Sussex are more familiar than most counties with the challenges thrown up by playing Lancashire at Liverpool. In 2006 they lost by six wickets inside two days here – the following summer they won by 108 runs in three days.
Last April, over a warm shirt-sleeved four days much less characteristic of April than yesterday, they lost by an innings and 55 runs as Lancashire launched what was to evolve as an historic season.
At this time of year, of course, winning the toss is crucial and there will not have been a moment's hesitation in Michael Yardy's decision to bowl. By mid-afternoon, the Sussex dressing room was measurably the happier one after the champions had been bowled out for 124 in 52.4 overs.
Another short stay by the Mersey looked in prospect when the first three Sussex wickets fell for 15 but Yardy's unbeaten 70 in the closing session made it a good day for the Sussex captain, whose fourth-wicket stand with Ed Joyce, unbroken at 122, has created a platform from which they should establish a big first-innings lead.
After overnight rain – the ground across the city from Aintree was officially good to soft – it was no real surprise that a green-tinged pitch offered plenty of bite for the seamers. No one did so more effectively than James Anyon, a Lancastrian who played club cricket in Preston and made an appearance for the Lancashire Cricket Board in 2001 but had to move to Warwickshire to secure a county contract.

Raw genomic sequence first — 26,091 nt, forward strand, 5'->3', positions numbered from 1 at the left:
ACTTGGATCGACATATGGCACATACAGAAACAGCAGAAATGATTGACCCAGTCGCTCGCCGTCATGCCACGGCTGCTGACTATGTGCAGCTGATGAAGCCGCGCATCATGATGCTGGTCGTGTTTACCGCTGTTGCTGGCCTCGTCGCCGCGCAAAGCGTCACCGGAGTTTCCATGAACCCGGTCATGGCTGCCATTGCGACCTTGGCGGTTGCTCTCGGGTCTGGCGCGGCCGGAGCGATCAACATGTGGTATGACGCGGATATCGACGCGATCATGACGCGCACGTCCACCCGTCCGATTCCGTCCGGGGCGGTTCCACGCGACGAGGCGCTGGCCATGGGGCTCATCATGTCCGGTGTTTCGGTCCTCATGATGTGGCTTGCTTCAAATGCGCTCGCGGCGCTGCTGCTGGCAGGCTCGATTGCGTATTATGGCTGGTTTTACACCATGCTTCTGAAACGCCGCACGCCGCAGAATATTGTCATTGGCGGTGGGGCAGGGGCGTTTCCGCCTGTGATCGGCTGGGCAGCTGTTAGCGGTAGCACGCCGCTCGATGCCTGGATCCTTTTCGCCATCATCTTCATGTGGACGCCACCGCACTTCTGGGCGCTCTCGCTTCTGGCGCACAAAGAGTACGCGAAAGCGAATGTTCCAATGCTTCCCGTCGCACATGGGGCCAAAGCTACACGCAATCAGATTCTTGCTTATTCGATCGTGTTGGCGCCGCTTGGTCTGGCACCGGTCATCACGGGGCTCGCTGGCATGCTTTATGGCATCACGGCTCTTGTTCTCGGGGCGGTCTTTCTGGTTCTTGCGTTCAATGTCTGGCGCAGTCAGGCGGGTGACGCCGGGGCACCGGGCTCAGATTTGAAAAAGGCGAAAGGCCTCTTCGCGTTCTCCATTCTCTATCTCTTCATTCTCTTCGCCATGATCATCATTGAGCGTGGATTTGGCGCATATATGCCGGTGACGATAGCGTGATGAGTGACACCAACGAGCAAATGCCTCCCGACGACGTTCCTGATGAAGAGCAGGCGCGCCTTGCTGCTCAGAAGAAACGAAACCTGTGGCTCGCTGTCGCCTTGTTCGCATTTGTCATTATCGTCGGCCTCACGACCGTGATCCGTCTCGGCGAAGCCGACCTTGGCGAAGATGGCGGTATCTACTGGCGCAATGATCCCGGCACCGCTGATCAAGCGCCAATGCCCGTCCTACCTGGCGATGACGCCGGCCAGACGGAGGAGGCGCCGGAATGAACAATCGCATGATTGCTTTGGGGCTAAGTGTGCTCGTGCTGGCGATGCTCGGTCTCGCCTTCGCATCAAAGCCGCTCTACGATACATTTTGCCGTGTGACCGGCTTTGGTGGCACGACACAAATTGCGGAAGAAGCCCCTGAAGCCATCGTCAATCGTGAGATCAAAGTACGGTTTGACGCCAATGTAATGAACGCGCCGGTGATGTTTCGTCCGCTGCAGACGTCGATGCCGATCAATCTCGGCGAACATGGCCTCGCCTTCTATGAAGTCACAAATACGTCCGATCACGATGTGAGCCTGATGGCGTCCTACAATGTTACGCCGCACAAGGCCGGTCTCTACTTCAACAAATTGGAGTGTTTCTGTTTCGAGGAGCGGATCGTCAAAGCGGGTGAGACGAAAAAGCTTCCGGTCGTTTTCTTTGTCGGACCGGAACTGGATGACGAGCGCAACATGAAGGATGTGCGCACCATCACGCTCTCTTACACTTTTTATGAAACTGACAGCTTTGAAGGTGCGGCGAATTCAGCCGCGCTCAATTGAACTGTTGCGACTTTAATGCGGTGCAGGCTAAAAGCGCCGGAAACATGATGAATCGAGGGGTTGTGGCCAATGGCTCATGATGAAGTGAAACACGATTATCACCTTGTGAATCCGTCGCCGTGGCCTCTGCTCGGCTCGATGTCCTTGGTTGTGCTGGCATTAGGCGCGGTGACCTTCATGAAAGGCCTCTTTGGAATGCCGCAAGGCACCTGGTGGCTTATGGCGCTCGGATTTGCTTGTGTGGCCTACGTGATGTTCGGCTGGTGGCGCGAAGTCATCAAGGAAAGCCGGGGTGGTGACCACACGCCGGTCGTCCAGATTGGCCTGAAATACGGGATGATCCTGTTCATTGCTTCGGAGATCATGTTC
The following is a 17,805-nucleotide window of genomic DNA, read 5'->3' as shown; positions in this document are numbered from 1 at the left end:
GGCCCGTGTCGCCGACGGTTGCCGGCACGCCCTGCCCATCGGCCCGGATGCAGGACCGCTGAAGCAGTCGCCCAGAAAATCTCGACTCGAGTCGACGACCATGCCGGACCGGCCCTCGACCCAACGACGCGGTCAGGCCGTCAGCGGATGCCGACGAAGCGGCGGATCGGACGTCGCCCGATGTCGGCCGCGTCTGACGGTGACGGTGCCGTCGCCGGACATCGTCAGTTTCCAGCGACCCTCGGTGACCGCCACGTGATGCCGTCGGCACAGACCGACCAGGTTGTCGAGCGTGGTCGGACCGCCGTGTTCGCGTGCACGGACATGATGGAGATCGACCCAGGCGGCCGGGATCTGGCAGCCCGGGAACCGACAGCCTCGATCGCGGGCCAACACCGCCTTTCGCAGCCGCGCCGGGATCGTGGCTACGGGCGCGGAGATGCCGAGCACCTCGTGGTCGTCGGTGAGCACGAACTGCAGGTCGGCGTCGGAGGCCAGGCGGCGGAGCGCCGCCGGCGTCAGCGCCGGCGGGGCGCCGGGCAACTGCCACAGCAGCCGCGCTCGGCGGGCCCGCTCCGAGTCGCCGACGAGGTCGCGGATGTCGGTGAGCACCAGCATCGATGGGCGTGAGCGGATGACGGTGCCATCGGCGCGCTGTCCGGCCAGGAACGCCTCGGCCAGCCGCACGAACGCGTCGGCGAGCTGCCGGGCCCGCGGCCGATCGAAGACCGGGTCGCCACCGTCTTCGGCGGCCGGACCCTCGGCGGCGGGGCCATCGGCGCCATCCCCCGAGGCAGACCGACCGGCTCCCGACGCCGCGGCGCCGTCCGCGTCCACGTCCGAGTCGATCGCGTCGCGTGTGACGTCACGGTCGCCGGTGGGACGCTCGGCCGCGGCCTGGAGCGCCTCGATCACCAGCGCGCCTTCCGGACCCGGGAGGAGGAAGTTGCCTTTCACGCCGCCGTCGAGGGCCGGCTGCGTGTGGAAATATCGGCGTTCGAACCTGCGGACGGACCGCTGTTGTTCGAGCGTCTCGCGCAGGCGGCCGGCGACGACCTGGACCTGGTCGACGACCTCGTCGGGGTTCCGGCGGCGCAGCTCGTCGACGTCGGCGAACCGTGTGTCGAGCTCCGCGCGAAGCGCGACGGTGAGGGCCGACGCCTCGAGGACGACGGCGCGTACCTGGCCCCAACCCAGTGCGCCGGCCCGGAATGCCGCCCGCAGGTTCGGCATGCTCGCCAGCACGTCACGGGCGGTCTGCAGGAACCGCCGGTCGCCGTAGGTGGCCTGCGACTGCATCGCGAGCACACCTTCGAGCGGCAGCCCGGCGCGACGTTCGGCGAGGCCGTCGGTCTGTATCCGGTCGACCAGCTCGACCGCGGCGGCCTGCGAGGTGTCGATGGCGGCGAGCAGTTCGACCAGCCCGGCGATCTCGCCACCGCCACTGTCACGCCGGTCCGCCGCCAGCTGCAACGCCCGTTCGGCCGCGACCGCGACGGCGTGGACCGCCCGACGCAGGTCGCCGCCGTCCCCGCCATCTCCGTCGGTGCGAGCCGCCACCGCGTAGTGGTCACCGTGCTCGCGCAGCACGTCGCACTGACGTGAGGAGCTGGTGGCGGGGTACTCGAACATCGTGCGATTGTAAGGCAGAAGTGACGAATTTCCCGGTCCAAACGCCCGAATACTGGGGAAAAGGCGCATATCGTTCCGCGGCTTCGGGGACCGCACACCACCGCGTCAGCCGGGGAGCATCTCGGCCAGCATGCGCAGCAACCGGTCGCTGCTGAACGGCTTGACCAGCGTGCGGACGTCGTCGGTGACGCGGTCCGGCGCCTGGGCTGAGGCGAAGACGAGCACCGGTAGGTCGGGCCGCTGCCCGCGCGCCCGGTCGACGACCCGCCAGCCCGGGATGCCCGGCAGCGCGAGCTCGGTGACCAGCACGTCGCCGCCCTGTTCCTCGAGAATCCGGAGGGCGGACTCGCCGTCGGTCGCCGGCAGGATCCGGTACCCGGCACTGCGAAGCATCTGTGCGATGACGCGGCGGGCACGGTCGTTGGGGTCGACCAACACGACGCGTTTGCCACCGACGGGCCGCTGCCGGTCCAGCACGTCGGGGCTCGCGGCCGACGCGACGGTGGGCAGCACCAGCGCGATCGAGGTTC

Anyon's five wickets overshadowed the two taken by the Australian Steve Magoffin on his Sussex debut and he was well deserving of his success, even though Lancashire were cursing themselves for giving too many wickets away.
Having squared up Paul Horton with the ball he edged to wide fourth slip, Anyon had the South African Ashwell Prince caught behind with one that found some extra bounce, then brought one back off the pitch to trap Karl Brown leg before. Glen Chapple – in his first match as one of Wisden's five cricketers of the year for 2011 – helped Steven Croft add 41 for the seventh wicket before he pushed at a delivery that held up a little and was caught by the bowler. Kyle Hogg, top-edging a pull, donated his wicket to be last man out.
Croft's half-century was the stand-out innings. Yet after he had held things together – just – over 95 balls in which his only real extravagance was to loft Monty Panesar over mid-wicket for six, the loose drive outside off stump which brought his downfall was a little disappointing.
The Sussex reply began as though it might be as short-lived as Lancashire's. Chris Nash was caught at cover going after a wide-ish ball, Chapple trapped Luke Wells in the crease with a full, swinging ball and Saj Mahmood struck with his seventh delivery as Murray Goodwin, on the back foot to defend, was bowled off an inside edge.
But Yardy took confidence from three boundaries in Mahmood's next over and batted with an impressive diligence thereafter that Joyce largely matched.Reuse content